Though perhaps not as spectacular, very enjoyable reads, excellently photographed as per usual :clap:
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Re: Canada - Hot Footing to Bryant Lake

Postby MiniRambo » Wed Jun 22, 2016 8:11 am

Absolutely beautiful :clap: :clap:
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Re: Canada - Hot Footing to Bryant Lake

Postby trailmasher » Thu Jun 23, 2016 7:59 pm

Another great walk and photos CW :clap: but it must have been hell walking all that way over rocky and stony ground :( :shock: :? Looking at the ground conditions it must have been a hell of a wash out :crazy: Well done on another great report :clap:
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Re: Canada - Hot Footing to Bryant Lake

Postby ChrisW » Thu Jun 23, 2016 11:37 pm

ancancha wrote:Did think the last couple a bit tame in comparison with your usual Chris; hope the hand is back to full strength very soon.
Though perhaps not as spectacular, very enjoyable reads, excellently photographed as per usual :clap:

Thanks Ancancha, one finger now almost fully fixed, the other is a few days off then it's back to the hills :wink:
MiniRambo wrote:Absolutely beautiful :clap: :clap:

Cheers MR, it looks even better with the human eye.
trailmasher wrote:Another great walk and photos CW :clap: but it must have been hell walking all that way over rocky and stony ground :( :shock: :? Looking at the ground conditions it must have been a hell of a wash out :crazy: Well done on another great report :clap:

Thanks TM, I actually bruised by heel slightly just with the prolonged pounding but only a 24 hour thing, the 2013 floods were incredible over 100,000 people forced out of their homes. They say it will take 10 years to rectify the infrastructure damage :crazy: We were lucky that we weren't impacted directly, I spent a month volunteering in the clean up ....it was heartbreaking to see peoples entire lives destroyed. Can you imagine a stranger turning up at your door with a truck to take away all your posessions to the tip, I did that so often for so many families it actually began to get me down :(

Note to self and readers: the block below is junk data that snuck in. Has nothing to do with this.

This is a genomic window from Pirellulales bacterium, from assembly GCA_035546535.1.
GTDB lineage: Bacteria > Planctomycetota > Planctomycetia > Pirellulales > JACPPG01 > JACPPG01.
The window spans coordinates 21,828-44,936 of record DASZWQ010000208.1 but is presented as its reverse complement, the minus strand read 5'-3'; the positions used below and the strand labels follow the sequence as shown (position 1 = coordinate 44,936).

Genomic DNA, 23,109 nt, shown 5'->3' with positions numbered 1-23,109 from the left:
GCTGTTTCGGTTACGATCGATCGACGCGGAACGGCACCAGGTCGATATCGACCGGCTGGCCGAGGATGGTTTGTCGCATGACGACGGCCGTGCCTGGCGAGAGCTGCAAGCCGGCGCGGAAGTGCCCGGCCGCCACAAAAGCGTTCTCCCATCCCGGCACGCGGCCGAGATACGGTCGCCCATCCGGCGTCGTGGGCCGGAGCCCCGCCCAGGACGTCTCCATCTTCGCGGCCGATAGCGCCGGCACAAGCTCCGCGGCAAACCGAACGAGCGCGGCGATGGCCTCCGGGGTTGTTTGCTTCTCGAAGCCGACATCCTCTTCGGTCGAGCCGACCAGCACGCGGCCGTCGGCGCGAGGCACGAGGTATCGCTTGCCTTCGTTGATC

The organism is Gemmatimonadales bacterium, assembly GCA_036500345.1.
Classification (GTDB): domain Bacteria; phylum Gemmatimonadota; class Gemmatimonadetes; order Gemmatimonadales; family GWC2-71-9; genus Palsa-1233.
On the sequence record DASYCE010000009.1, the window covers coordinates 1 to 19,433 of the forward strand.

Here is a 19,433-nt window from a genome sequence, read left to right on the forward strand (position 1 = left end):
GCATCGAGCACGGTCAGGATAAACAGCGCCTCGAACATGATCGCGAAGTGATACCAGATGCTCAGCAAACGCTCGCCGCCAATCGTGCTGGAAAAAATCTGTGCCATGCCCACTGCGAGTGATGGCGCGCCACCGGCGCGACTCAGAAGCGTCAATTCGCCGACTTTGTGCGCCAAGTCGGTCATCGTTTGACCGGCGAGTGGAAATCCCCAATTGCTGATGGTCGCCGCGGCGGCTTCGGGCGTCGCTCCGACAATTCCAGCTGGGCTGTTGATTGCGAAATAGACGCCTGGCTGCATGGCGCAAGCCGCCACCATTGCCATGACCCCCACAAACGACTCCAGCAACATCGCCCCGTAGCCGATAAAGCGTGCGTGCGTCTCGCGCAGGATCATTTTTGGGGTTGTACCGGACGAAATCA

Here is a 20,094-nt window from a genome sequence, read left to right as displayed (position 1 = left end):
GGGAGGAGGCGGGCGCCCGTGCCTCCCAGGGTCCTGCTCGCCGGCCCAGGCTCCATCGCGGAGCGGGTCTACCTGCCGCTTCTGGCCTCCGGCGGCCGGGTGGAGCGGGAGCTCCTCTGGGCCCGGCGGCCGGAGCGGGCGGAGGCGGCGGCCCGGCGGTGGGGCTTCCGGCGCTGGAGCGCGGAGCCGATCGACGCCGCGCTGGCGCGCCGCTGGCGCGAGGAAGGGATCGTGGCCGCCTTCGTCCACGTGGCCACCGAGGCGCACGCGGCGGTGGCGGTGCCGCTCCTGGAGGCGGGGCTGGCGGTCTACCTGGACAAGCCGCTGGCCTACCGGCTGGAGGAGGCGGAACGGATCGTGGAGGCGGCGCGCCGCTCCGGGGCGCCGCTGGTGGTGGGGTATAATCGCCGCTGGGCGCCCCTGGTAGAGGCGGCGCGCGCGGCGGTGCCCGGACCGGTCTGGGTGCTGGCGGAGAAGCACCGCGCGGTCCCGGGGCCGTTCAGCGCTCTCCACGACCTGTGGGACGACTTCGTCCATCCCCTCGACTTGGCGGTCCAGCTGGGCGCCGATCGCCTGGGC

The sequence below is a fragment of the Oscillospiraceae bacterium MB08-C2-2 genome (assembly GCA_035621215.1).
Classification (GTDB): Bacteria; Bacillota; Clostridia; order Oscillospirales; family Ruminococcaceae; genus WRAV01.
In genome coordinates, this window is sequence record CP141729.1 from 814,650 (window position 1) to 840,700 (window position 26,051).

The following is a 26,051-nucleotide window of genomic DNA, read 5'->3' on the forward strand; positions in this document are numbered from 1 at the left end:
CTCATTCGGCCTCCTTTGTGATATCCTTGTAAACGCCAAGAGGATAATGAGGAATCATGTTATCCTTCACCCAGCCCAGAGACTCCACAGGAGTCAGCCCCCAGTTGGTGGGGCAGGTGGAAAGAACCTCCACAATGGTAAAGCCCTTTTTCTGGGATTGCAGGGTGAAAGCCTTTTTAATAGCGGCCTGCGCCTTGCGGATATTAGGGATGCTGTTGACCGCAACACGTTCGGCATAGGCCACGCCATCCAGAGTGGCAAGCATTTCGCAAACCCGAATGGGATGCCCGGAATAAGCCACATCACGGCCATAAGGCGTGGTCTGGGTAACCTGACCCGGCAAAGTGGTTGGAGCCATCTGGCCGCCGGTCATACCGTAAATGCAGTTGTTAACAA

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Re: Canada - Hot Footing to Bryant Lake

Postby HalfManHalfTitanium » Mon Jun 27, 2016 7:14 pm

Great report and some beautiful scenery, but counterpointed by the shocking flood damage - sorry to hear how badly people were hit in 2013. We had our own Cumbrian floods in Dec 2015 which affected relatives and their neighbours, so I very much sympathise with those hit by it...

Tim
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Re: Canada - Hot Footing to Bryant Lake

Postby ChrisW » Wed Jun 29, 2016 10:06 pm

HalfManHalfTitanium wrote:Great report and some beautiful scenery, but counterpointed by the shocking flood damage - sorry to hear how badly people were hit in 2013. We had our own Cumbrian floods in Dec 2015 which affected relatives and their neighbours, so I very much sympathise with those hit by it...
Tim

Cheers Tim, the floods were an awful time but really brought out the best in the population here, city wide 'bonding' over several weeks really helped ease the burden for many :thumbup:
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Re: Canada - Hot Footing to Bryant Lake

Postby past my sell by date » Sun Jul 03, 2016 6:16 pm

Another great report Chris , but the some of the terrain looks horrendous - as bad as pathless Alpine boulder slopes
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Re: Canada - Hot Footing to Bryant Lake

Postby ChrisW » Mon Jul 04, 2016 5:35 am

past my sell by date wrote:Another great report Chris , but the some of the terrain looks horrendous - as bad as pathless Alpine boulder slopes


Cheers PMSD, I have to say, this isn't one I'll be rushing back to :lol: Though those little unnamed peaks to the east were appealing so they might be worth a look. :wink: